Maximum City, the City of Dreams, India's economic capital and melting pot. You can throw epithets and superlatives at Mumbai all day, but it refuses to be understood on a merely intellectual level. Like London and New York, it's a restless human tapestry of cultures, religions, races, ways of surviving and thriving, which evokes palpable emotion, and whether you hate it or love it, you can't stay unaffected.
From the cluster of fishing villages first linked together by the British East India Company (in 1668), Mumbai has swelled to sprawl across seven islands, which now groan under the needs of 19 million stomachs, souls and egos. Its problems - creaking infrastructure, endemic corruption coupled with bureaucratic incompetence, and a population of whom more than two thirds live in slums - are only matched by the enormous drive that makes it the centre of business, fashion and film-making in modern India, and both a magnet and icon for the country's dreams - and nightmares.
The taxi ride from the airport shows you both sides of the city: slum dwellers selling balloons under billboards of fair-skinned models dripping in gold and reclining on the roof of a Mercedes; the septic stench as you cross Mahim Creek, where bikers park on the soaring bridge to shoot the breeze amid fumes that could drop an elephant; the feeling of diesel permeating your bloodstream and the manically reverberating mantra of Horn OK Please as you ooze through traffic past Worli's glitzy shopping malls and the fairytale island mosque of Haji Ali. And finally the magic moment as you swing out on to Chowpatty Beach and the city throws off her cloak of chaos to reveal a neon- painted skyscape that makes you feel like you've arrived at the centre of all things.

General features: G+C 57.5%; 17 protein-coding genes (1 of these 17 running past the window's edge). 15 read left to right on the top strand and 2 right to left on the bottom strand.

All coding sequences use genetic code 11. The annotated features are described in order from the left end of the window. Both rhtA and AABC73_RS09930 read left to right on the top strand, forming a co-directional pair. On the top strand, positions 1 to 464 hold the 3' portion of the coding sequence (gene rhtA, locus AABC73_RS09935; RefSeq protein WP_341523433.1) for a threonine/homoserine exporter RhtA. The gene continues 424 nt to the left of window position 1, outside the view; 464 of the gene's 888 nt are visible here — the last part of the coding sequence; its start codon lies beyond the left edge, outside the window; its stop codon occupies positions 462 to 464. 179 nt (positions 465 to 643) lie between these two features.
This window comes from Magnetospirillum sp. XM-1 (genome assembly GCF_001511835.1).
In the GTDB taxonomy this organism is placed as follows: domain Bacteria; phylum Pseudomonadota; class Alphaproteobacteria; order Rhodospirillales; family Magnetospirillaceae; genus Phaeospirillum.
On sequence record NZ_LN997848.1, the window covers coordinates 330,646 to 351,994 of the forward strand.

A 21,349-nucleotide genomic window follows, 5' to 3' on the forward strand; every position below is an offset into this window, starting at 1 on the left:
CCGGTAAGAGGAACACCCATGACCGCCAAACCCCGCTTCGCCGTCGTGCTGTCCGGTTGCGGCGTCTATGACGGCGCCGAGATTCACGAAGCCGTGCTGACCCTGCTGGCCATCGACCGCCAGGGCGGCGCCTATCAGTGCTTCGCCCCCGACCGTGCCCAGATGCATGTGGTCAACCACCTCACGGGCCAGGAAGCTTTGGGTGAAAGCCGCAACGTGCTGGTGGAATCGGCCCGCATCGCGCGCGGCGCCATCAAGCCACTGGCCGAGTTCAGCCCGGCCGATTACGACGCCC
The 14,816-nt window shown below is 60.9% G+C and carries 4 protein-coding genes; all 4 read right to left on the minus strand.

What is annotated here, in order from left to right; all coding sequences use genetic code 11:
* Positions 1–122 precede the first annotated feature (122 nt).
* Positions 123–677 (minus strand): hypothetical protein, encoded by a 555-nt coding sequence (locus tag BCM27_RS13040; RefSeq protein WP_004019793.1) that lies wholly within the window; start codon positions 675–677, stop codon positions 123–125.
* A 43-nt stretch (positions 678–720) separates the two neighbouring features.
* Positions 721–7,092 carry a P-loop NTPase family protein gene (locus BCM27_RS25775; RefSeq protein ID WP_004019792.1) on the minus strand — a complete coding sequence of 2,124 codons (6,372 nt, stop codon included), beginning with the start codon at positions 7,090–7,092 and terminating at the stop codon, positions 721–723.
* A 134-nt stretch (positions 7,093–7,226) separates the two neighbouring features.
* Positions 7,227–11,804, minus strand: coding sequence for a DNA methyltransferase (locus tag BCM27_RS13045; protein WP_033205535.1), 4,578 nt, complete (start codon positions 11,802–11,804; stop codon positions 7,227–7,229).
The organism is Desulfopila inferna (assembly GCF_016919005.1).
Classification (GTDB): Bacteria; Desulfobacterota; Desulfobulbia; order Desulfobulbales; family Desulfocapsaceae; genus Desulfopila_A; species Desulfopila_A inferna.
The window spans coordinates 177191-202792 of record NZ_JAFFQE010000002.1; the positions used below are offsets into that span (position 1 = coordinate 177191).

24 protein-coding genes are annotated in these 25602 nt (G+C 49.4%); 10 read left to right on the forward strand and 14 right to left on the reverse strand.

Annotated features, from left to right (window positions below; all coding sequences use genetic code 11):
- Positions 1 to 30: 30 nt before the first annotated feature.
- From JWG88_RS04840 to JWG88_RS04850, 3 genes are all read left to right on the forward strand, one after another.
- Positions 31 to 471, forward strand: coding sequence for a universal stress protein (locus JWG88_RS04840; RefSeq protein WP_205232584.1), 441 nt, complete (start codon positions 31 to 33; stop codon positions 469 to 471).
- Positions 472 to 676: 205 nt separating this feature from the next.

Gothic towers and glass skyscrapers, mill chimneys and rice-sack shacks mingle below the sky. All around them are streets aswarm with panel-beaten double-decker buses, yellow and black taxis, long wooden carts stacked with hessian-stitched parcels being towed by teams of grimacing Bihari migrant workers, and white-hatted dabbawalas weaving their way through the chaos carrying stacks of metal tins - the guardians of a hundred thousand office lunches.
Hundreds of fresh migrants arrive in the city daily, and whether they come by plane, sweeping in over the crescent bays and the smog-wrapped slums bound for South Mumbai, where real estate is more expensive than Manhattan, or by packed train carriage through the endless sprawl of apartment blocks battered brown by too many monsoons to eke out a space among the poorest of the poor in Dharavi, Mumbai, somehow, finds a way to absorb them all.
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